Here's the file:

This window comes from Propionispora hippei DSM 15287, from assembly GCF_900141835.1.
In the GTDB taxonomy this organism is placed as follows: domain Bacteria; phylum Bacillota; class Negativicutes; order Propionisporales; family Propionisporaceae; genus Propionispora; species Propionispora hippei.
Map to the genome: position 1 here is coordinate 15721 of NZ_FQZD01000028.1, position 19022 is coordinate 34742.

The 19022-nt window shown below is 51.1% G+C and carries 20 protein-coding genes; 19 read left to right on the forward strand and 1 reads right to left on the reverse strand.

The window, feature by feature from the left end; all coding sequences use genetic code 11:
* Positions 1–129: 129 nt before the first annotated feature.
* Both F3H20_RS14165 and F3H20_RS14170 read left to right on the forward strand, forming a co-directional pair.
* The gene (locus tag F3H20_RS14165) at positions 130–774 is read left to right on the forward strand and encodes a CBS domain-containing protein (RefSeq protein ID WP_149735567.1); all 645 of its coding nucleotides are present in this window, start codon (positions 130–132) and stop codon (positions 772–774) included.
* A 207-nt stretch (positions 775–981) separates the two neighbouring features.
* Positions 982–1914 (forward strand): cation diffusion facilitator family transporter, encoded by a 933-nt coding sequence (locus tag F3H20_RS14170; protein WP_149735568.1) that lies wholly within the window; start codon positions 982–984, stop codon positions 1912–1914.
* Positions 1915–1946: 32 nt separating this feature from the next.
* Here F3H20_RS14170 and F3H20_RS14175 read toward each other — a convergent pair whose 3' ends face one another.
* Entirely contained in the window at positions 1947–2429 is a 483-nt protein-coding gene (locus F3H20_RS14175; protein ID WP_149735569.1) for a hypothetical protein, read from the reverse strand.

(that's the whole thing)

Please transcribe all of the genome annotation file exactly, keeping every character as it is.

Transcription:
This window comes from Propionispora hippei DSM 15287, from assembly GCF_900141835.1.
In the GTDB taxonomy this organism is placed as follows: domain Bacteria; phylum Bacillota; class Negativicutes; order Propionisporales; family Propionisporaceae; genus Propionispora; species Propionispora hippei.
Map to the genome: position 1 here is coordinate 15721 of NZ_FQZD01000028.1, position 19022 is coordinate 34742.

The 19022-nt window shown below is 51.1% G+C and carries 20 protein-coding genes; 19 read left to right on the forward strand and 1 reads right to left on the reverse strand.

The window, feature by feature from the left end; all coding sequences use genetic code 11:
* Positions 1–129: 129 nt before the first annotated feature.
* Both F3H20_RS14165 and F3H20_RS14170 read left to right on the forward strand, forming a co-directional pair.
* The gene (locus tag F3H20_RS14165) at positions 130–774 is read left to right on the forward strand and encodes a CBS domain-containing protein (RefSeq protein ID WP_149735567.1); all 645 of its coding nucleotides are present in this window, start codon (positions 130–132) and stop codon (positions 772–774) included.
* A 207-nt stretch (positions 775–981) separates the two neighbouring features.
* Positions 982–1914 (forward strand): cation diffusion facilitator family transporter, encoded by a 933-nt coding sequence (locus tag F3H20_RS14170; protein WP_149735568.1) that lies wholly within the window; start codon positions 982–984, stop codon positions 1912–1914.
* Positions 1915–1946: 32 nt separating this feature from the next.
* Here F3H20_RS14170 and F3H20_RS14175 read toward each other — a convergent pair whose 3' ends face one another.
* Entirely contained in the window at positions 1947–2429 is a 483-nt protein-coding gene (locus F3H20_RS14175; protein ID WP_149735569.1) for a hypothetical protein, read from the reverse strand.